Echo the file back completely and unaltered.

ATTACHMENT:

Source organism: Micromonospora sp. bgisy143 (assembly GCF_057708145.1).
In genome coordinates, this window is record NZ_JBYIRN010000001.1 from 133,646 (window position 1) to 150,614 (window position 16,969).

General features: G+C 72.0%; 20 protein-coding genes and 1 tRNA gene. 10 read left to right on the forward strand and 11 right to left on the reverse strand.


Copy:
Source organism: Micromonospora sp. bgisy143 (assembly GCF_057708145.1).
In genome coordinates, this window is record NZ_JBYIRN010000001.1 from 133,646 (window position 1) to 150,614 (window position 16,969).

General features: G+C 72.0%; 20 protein-coding genes and 1 tRNA gene. 10 read left to right on the forward strand and 11 right to left on the reverse strand.